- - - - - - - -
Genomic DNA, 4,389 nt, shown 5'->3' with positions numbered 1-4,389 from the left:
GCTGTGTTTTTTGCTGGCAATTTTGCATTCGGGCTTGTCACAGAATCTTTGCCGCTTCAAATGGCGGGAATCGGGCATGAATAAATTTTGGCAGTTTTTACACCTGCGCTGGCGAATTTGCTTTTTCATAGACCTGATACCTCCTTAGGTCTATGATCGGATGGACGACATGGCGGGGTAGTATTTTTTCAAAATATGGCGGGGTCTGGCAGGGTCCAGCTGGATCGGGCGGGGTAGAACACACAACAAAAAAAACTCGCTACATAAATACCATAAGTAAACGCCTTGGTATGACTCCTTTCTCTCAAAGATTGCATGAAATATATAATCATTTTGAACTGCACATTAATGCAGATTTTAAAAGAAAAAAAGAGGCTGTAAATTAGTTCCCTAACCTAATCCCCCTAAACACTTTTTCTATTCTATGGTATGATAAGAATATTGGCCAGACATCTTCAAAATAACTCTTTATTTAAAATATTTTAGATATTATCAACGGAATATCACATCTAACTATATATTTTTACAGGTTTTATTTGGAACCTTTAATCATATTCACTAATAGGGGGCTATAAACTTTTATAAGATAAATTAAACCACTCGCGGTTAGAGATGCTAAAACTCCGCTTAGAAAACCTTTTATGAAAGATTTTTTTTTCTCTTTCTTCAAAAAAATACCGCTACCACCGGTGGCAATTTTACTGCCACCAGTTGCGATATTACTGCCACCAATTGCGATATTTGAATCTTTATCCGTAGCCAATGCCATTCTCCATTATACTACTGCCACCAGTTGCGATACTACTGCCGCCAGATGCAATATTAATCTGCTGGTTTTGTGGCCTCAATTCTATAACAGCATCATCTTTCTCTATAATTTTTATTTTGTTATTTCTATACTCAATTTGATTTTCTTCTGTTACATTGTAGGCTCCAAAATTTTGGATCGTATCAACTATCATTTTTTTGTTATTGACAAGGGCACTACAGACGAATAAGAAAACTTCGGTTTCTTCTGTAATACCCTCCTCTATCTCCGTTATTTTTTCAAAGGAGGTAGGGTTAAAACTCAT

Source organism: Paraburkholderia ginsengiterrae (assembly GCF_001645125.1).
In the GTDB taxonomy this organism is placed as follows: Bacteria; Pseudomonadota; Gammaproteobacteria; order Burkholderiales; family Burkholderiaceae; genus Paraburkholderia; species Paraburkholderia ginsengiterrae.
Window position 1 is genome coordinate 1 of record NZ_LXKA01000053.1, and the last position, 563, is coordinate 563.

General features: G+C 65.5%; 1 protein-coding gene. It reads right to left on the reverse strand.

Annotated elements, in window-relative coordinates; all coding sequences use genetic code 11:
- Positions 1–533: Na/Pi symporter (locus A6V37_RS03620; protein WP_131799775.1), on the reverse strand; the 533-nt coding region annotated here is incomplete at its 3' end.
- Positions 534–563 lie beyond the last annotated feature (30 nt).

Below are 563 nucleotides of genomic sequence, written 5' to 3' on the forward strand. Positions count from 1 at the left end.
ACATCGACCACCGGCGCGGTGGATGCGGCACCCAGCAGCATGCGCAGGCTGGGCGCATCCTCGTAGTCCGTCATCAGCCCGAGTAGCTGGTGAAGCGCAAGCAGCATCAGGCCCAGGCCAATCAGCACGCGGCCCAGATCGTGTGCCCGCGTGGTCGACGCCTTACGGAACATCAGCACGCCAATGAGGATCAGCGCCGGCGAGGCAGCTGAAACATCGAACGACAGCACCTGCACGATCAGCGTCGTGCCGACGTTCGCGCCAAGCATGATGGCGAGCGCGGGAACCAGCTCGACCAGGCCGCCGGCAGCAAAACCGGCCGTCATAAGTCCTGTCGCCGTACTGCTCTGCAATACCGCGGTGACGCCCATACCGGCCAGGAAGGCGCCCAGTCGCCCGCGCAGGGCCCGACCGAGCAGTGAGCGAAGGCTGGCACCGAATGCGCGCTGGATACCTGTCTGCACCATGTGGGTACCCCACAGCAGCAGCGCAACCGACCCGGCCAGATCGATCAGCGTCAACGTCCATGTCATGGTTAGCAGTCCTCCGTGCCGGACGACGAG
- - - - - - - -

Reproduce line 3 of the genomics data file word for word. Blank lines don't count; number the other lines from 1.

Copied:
Source organism: Paraburkholderia ginsengiterrae (assembly GCF_001645125.1).